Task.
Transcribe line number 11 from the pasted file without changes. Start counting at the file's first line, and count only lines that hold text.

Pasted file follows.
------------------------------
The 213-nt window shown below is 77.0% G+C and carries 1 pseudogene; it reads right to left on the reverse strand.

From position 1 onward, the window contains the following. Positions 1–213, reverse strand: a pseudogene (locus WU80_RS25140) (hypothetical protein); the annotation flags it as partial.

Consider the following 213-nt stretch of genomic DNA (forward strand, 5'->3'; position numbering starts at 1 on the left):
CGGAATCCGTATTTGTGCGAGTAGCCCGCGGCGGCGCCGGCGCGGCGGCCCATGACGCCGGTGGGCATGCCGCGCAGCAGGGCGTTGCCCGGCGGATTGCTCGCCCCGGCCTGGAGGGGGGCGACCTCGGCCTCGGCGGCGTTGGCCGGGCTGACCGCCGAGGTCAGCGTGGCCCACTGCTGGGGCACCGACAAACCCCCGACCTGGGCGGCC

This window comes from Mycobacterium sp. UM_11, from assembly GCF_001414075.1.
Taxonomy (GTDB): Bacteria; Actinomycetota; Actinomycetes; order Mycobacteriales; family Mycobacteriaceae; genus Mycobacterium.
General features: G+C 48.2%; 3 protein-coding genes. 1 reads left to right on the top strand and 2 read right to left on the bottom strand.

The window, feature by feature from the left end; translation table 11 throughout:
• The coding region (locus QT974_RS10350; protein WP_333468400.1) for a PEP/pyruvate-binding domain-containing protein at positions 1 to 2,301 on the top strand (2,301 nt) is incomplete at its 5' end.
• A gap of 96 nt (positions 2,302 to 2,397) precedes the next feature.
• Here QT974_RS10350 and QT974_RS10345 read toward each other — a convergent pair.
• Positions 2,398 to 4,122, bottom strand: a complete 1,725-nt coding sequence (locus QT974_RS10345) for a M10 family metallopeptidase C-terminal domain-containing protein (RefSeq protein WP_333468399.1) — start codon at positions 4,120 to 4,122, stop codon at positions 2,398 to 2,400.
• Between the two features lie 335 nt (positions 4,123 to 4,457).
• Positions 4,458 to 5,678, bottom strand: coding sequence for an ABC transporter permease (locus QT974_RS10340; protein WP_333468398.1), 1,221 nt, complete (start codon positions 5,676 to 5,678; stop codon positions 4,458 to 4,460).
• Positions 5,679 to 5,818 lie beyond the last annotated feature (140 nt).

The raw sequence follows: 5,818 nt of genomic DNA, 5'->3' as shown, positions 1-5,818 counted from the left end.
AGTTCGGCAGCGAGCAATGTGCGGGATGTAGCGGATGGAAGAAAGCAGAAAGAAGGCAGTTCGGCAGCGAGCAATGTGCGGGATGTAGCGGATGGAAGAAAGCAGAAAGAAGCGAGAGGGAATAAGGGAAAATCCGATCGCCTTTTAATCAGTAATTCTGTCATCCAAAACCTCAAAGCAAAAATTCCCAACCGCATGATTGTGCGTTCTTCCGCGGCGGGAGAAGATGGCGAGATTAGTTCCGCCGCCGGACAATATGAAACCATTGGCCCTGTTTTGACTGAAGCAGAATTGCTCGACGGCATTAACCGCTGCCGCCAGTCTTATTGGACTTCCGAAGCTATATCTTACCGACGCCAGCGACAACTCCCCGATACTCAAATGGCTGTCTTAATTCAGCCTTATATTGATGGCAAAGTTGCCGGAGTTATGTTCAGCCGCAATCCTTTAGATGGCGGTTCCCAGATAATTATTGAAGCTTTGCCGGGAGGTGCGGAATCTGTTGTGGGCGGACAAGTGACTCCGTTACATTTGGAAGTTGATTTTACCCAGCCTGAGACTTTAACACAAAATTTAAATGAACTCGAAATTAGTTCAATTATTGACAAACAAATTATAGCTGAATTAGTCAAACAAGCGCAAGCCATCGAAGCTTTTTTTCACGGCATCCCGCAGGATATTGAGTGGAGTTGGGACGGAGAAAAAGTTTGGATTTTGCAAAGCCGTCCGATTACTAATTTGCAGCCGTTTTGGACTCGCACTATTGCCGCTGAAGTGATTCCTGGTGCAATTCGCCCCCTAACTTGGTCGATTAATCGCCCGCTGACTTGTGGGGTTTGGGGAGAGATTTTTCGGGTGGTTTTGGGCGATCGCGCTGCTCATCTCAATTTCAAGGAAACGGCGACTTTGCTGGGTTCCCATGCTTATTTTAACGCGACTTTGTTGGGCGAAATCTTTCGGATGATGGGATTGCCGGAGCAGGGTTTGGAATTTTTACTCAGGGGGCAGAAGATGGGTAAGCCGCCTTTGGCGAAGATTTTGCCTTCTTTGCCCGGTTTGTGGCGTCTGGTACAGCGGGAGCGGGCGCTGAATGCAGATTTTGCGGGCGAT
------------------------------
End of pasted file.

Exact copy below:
• Here QT974_RS10350 and QT974_RS10345 read toward each other — a convergent pair.